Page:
A look back to February 2019 and Guernsey ML conviction of Peter Dawson-Ball
On the 31 December 2020 the GFSC announced that on 15 November 2019, it applied to the Royal Court of Guernsey under section 427 of The Companies (Guernsey) Law, 2008 (the "Companies Law"), to seek a disqualification order against Mr Dawson-Ball*.
The following provides a look back
Peter Dawson-Ball background
- Peter Dawson-Ball was responsible for looking after GcMAF, and Immuno Biotech's money was unanimously found guilty in February 2019 by Guernsey's Royal Court
- Peter Dawson-Ball, 64, faced
- Three counts of knowingly benefiting from the proceeds of crime, one across a number of months, and
- Two more specific charges.
- During the week-long trial, Peter Dawson-Ball argued total ignorance of the illegality of his job.
- While he pleaded not guilty to all three, the Jurats found the evidence to be compelling of the fact he knew exactly what was happening.
- As it was a criminal trial, they had to be sure of Dawson-Ball's guilt, or they could not convict him.
Background of the case
- GcMAF claimed to cure cancer, Alzheimers and more. But it had never been through any clinical trials, and the only licensing it had worldwide was that of a food supplement akin to cereal.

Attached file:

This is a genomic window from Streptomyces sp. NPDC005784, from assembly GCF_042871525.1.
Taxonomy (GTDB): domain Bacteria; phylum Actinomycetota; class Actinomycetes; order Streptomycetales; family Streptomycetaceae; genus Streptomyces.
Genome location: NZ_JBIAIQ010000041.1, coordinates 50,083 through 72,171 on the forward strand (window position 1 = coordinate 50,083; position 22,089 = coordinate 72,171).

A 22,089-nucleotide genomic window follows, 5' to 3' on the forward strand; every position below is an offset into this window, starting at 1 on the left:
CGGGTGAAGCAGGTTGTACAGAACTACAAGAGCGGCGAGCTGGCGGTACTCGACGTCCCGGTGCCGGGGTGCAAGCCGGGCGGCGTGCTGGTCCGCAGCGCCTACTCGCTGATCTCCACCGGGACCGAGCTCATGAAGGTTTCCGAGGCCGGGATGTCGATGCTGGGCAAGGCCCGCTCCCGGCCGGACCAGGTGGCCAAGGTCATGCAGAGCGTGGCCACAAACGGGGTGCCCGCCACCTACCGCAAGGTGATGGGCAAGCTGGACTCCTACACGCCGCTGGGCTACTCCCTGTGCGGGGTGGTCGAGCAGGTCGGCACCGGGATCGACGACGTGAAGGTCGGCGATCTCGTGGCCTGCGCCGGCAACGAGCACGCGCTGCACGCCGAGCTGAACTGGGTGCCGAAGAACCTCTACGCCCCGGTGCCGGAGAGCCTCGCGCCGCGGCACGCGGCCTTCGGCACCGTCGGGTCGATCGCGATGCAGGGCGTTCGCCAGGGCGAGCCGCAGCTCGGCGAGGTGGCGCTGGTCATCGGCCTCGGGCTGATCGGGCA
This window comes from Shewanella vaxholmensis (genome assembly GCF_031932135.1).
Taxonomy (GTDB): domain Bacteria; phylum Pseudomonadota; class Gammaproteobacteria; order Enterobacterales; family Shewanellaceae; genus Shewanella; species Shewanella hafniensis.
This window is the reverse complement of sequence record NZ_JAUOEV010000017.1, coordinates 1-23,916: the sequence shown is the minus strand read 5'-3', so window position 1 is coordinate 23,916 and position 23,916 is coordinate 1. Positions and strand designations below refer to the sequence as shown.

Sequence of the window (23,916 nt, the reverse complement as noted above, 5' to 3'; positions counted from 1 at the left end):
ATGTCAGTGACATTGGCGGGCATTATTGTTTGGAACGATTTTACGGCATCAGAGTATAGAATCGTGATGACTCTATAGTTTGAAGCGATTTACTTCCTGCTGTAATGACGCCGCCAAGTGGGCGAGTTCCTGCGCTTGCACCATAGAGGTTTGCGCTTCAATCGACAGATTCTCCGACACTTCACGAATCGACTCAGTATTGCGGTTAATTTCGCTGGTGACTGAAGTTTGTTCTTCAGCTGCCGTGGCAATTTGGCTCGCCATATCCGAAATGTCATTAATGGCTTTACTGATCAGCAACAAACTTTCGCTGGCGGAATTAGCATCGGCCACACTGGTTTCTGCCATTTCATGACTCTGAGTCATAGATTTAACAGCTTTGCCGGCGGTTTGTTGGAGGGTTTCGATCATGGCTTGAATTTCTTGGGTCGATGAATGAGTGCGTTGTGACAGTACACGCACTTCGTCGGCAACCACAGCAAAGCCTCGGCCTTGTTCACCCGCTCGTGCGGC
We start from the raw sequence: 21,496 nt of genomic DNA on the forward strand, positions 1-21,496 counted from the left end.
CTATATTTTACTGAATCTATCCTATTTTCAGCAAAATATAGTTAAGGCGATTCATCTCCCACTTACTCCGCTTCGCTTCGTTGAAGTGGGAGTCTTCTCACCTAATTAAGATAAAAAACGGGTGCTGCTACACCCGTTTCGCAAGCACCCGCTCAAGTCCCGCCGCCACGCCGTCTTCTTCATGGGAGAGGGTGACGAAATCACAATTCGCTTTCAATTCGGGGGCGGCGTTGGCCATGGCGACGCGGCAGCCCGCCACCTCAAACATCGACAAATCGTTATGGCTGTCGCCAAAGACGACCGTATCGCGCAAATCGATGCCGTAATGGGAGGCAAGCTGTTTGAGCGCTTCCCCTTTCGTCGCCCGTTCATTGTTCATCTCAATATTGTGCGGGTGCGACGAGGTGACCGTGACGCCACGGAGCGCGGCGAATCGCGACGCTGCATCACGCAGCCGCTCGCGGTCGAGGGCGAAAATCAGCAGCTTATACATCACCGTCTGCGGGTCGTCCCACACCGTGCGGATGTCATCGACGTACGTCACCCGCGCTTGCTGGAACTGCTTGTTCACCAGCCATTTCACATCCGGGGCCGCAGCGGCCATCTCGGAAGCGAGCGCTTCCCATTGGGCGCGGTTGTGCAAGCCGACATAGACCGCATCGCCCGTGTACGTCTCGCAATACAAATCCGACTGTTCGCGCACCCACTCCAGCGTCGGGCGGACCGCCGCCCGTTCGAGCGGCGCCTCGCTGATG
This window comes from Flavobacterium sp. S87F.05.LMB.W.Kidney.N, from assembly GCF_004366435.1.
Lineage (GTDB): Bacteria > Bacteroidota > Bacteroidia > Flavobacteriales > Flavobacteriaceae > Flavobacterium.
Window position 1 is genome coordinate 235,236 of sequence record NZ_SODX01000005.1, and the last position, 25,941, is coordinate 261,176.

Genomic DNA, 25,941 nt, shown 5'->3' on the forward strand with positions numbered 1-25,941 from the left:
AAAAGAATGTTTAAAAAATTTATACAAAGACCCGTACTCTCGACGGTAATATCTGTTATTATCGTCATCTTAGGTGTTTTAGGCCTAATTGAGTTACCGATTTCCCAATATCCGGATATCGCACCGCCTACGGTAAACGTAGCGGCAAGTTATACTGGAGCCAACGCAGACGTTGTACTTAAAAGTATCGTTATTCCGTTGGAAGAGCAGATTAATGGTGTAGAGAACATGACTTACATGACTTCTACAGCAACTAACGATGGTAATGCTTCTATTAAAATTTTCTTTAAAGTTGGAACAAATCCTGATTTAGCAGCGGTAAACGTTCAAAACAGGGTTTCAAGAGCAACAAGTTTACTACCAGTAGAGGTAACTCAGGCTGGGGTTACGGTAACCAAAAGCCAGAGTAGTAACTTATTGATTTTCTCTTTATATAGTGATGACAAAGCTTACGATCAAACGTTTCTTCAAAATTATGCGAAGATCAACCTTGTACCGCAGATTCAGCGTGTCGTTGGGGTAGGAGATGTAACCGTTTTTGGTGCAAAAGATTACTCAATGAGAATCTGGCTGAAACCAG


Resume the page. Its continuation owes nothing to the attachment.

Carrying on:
- Telephone transcripts of conversations Dawson-Ball had at the time of the arrest of David Noakes - the boss of Immuno Biotech - lay at the centre of the prosecution's case, as they showed the defendant arranging for 'cleaners' to sweep a farmhouse in France, and also for a colleague to make sure a car was "clean".
- There was also an email chain showing Dawson-Ball had worked with a potential buyer of GcMAF in the United States to find a way to evade the country's customs to import the product.
- In those emails, the customer asked Dawson-Ball to delete the email chain when they had finished discussing it.
- Finally, when Immuno-Biotech's bank accounts were frozen in Guernsey, Dawson-Ball used his expertise in the industry to help Noakes kick off companies and bank accounts in the Netherlands because the tax on supplements was particularly low there.
- From that point on, a great deal of GcMAF business was run through those companies, of which the defendant was the Ultimate Beneficial Owner.
- David Noakes was sentenced to 18 months in prison toward the end of last year in front of Southwark Crown Court. He was charged with manufacturing and distributing an unlicensed medicine, and also money laundering - a similar charge to Dawson-Ball. https://www.bbc.co.uk/news/world-europe-guernsey-46359949
- Dawson-Ball's defending argument was built on the fact he was always oblivious to the fact GcMAF was an unlicensed medicine - saying he believed it was a supplement that did not need licensing at all.
- On this basis, Dawson-Ball's lawyer argued he could not be guilty because he was charged with knowingly benefiting from the proceeds of crime - he would not be guilty if he benefitted unknowingly.
- However the Court decided this was not the case after hearing from a number of witnesses brought forward by both the prosecution and the defence.